Did you know that 30% of Europeans have never used the internet and that there are currently four times as many music downloads in the US as in the EU?

If you are reading this blog you are probably already a convert to the benefits and wonders of the internet for business and it appears the European Union are committed to improve not only internet usage but also how we access it – which is good news for those of us already using the net.

Announcing the EU’s digital agenda – around 30 pieces of legislation to be introduced over the next three years – Commission Vice-President for the Digital Agenda, Neelie Kroes said last week; “We must put the interests of Europe’s citizens and businesses at the forefront of the digital revolution and so maximise the potential of Information and Communications Technologies (ICTs) to advance job creation, sustainability and social inclusion.”

When you look at figures such as, only 1% of Europeans have access to fibre-based high-speed networks compared to 12% Japanese and 15% South Koreans and that the EU is spending only 40% of US levels for ICT research and development, you can see how and why EU countries are lagging behind.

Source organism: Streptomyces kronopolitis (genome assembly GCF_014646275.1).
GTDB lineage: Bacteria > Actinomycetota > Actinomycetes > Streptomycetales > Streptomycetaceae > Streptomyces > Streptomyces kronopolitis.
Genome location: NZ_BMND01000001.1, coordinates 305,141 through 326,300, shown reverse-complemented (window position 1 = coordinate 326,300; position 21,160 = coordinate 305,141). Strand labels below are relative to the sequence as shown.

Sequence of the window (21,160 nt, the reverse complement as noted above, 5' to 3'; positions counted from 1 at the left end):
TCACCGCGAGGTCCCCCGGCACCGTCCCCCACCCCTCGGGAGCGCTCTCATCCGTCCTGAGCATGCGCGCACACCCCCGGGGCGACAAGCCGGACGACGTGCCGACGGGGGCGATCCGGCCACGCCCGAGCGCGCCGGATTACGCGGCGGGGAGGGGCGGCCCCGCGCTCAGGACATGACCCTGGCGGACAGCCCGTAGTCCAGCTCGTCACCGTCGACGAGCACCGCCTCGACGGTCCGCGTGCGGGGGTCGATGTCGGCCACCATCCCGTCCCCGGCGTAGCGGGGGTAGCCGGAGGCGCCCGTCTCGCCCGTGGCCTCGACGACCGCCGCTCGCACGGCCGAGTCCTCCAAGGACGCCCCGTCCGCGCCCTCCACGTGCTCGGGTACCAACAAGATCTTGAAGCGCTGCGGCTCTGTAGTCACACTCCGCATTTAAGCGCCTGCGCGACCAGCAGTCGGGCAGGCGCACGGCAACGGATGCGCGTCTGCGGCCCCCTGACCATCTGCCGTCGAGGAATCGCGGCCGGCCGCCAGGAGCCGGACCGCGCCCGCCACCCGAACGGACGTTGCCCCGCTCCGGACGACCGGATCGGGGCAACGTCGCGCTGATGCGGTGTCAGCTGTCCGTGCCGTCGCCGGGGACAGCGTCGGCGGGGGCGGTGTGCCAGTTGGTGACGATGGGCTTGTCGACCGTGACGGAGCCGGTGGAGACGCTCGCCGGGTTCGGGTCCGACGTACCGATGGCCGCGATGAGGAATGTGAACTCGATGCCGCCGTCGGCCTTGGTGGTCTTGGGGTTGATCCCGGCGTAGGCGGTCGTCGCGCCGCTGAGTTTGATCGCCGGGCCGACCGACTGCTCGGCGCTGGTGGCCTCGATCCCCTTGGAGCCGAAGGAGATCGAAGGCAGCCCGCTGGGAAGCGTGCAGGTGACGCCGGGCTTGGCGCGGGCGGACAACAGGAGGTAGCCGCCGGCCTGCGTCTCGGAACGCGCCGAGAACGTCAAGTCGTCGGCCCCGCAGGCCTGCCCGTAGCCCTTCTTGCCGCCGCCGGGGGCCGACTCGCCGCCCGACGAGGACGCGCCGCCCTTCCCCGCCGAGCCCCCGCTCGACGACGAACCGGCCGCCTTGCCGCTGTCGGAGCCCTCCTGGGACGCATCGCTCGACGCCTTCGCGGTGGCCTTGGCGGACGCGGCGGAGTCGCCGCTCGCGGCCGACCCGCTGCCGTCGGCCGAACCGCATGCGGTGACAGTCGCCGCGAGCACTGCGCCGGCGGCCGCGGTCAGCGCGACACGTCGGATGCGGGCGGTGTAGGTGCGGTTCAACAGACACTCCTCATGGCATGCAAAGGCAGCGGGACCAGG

Plans include improving technology standards, breaking down regulatory barriers, encouraging electronic payments and simplifying digital copyright management and licensing and that’s all on top of the overhaul of telecoms law already underway, so clearly the digital age is a big focus for the Brussels bureaucrats.

Given the current economic status of some of the member countries of the European Union the plan might be a little ambitious but is probably essential if European countries are to stay in touch with countries across the Atlantic and on the Asian continent.

Having over half of European households with broadband speeds of 30Mbps by 2020 will be the headline pledge but the investment in future technology and the digital economy are likely to have a bigger impact as the world moves fully towards the digital age.